Editor’s note: Although this article was written in the summer of 2018, it’s as relevant as ever. If you want to know what you might come across when swimming or boating in the Med read this article!
I don't know about you, but ever since I saw Jaws, somewhere at the back of my mind there has been this tiny voice telling me to watch out whenever I am about to dip my big toe into sea water. I never go in without watching for those tell-tale triangular fins cruising about along the buoy line. And swimming in deep waters gives me the shivers.
And now this: Scientists aboard the Alinitak cruising Balearic Waters during their 2018 expedition under the command of chief biologists Ricardo Sagarminaga Van Buiten report about a sighting of … yes, no less, the Great White himself. And not just anywhere: they saw it, photographed it and videoed it within the range of the Island Nature Reserve of Cabrera. Which is just off the East coast of Mallorca. Which is a mere 16 kilometres from where I go to dip in my toes (and, eventually, all the other dear parts of my precious body).
Will I be eaten alive?! #
Let's have a look at the facts: Sightings of sharks are rare. Those of Great Whites even rarer, although their presence in Spanish waters is well documented. Spottings have been recorded off the coasts of Costa Brava, Levante and Catalonia. But contrary to what movies, my (sub)conscious fears and the general feeling suggests, the Great White does not pose a threat to humans. Only one fatal attack was ever recorded in the Balearics – and this was way back. It happened in 1912, when the Governor of Cabrera fell into the water off the Isle of Cabrera …
Well… isn't that is exactly where this Great White was spotted?!
So you might be relieved when reading this: Since the first photos' release on June 29th, two more sightings have been reported, one of which was off the east coast of Mallorca. In a video taken at this occasion, the shark can be viewed at closer range, and scientists give the 'All Clear': What was thought to be one of the biggest predators of the sea has some very fine, very large gills running from the top to the bottom of his head. It's NOT a Great White! It's a basking shark, one of three plankton-eating shark species. Despite their enormous size and threatening appearance, basking sharks are not aggressive and absolutely not interested in chewing up people.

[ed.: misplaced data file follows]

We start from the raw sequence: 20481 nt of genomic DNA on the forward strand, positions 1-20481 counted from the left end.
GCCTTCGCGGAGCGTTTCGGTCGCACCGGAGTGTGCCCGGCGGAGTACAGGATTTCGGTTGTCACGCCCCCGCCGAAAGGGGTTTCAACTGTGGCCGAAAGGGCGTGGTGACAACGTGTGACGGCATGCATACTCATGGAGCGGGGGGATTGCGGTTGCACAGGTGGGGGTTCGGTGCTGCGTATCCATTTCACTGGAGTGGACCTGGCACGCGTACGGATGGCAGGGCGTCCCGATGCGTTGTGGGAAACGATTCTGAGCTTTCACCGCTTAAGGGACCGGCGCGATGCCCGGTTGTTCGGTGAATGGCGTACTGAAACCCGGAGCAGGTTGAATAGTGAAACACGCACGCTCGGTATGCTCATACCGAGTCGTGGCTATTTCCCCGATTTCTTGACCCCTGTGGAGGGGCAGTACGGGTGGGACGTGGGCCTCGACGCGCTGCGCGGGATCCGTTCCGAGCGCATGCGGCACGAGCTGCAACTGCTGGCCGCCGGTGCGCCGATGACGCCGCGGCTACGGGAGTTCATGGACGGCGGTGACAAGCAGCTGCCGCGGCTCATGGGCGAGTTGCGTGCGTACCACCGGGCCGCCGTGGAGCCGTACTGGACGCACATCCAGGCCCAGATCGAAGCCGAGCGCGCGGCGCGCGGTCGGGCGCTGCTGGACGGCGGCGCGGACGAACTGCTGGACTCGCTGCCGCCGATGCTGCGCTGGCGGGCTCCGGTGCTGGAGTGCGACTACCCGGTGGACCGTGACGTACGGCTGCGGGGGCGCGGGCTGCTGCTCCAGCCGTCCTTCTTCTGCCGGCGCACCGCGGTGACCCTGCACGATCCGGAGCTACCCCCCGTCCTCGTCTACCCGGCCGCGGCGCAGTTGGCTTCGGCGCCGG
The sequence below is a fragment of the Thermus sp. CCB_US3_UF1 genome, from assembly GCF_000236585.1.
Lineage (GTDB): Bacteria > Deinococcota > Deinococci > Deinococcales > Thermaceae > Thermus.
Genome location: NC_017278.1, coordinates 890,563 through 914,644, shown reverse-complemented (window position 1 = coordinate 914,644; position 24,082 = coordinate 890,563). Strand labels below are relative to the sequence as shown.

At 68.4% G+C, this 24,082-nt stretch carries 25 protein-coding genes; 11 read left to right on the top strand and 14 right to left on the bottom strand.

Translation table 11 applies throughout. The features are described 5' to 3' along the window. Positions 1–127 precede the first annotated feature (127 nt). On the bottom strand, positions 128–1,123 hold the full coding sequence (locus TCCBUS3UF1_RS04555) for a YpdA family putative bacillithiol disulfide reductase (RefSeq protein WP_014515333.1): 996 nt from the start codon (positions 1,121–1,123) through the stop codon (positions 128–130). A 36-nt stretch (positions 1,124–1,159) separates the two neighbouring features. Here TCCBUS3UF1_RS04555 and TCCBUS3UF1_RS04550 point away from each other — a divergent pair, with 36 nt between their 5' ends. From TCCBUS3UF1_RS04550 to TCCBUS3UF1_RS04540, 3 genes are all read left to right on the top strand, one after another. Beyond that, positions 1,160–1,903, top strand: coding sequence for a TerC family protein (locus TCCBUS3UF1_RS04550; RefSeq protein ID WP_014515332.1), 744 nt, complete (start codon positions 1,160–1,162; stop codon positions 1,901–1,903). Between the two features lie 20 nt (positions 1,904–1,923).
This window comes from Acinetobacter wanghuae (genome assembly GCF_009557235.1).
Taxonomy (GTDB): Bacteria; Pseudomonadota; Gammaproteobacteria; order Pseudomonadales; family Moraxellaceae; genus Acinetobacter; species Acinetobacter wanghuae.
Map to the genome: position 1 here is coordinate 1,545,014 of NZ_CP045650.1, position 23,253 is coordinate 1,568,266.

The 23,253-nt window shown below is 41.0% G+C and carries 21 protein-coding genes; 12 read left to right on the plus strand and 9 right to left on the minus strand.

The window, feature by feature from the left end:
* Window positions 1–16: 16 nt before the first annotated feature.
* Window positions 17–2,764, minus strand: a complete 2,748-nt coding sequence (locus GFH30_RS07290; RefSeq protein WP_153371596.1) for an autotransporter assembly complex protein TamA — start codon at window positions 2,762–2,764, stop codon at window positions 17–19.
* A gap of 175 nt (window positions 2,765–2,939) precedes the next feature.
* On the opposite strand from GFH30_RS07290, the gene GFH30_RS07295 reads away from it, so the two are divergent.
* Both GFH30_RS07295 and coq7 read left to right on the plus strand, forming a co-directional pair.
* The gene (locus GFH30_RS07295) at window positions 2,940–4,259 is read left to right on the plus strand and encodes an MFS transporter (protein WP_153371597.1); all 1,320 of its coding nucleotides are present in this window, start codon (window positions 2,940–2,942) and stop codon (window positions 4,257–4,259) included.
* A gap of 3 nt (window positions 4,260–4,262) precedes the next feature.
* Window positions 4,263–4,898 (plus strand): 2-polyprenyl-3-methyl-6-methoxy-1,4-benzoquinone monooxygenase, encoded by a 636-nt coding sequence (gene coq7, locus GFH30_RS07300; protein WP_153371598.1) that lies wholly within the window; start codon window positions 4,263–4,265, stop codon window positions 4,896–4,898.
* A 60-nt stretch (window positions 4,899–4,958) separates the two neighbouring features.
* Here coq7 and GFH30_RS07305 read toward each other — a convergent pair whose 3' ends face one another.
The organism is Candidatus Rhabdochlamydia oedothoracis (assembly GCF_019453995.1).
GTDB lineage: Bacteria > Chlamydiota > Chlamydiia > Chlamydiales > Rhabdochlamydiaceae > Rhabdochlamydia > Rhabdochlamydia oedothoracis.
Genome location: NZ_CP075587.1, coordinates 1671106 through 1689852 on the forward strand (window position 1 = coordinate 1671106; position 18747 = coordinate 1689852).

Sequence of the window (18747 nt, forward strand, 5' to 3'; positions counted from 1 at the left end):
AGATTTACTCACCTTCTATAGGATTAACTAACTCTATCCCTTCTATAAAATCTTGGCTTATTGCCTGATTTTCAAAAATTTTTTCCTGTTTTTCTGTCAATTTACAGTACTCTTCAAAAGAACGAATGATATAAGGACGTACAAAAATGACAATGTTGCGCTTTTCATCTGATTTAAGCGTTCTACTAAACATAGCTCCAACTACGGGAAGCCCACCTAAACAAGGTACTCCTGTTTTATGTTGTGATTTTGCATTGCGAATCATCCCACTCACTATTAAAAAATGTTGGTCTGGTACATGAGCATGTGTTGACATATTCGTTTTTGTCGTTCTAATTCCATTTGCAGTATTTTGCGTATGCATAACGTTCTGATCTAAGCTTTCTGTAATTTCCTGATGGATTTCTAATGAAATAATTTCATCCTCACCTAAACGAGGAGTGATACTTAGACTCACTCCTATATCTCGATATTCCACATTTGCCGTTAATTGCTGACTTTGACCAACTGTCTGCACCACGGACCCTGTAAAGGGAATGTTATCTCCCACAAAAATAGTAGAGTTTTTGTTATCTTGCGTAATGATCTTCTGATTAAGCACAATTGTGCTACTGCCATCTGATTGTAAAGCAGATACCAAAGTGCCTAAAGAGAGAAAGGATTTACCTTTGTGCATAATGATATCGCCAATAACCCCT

The Species Found in the Med #
An overall of forty-eight different shark species populate the Mediterranean Sea. The basking shark is the second-largest living shark, measuring up to 10 metres, as compared to the biggest of them all, the whale shark, reaching up to 14 metres. And the smallest one? It's the dwarf lantern shark, and it fits in the palm of your hand.
Forty-seven species of sharks roam the Balearic waters. However, since only one fatal shark attack was ever reported around the islands, and it happened over a hundred years ago, you can relax. You are at much greater risk of getting a sunburn or sunstroke on one of Mallorca’s many beautiful Blue Flag beaches than you are of being eaten alive. The secret to staying safe? Make sure to wear a hat and use a good sunscreen!
© Courtesy of the Aquarium of the Pacific, Long Beach, California
- Cover Photo Credit: Gerald Schombs
- https://www.alnitak.org/englis... #Majorca #sharks
By Affordable Mallorca Team
1 August, 2020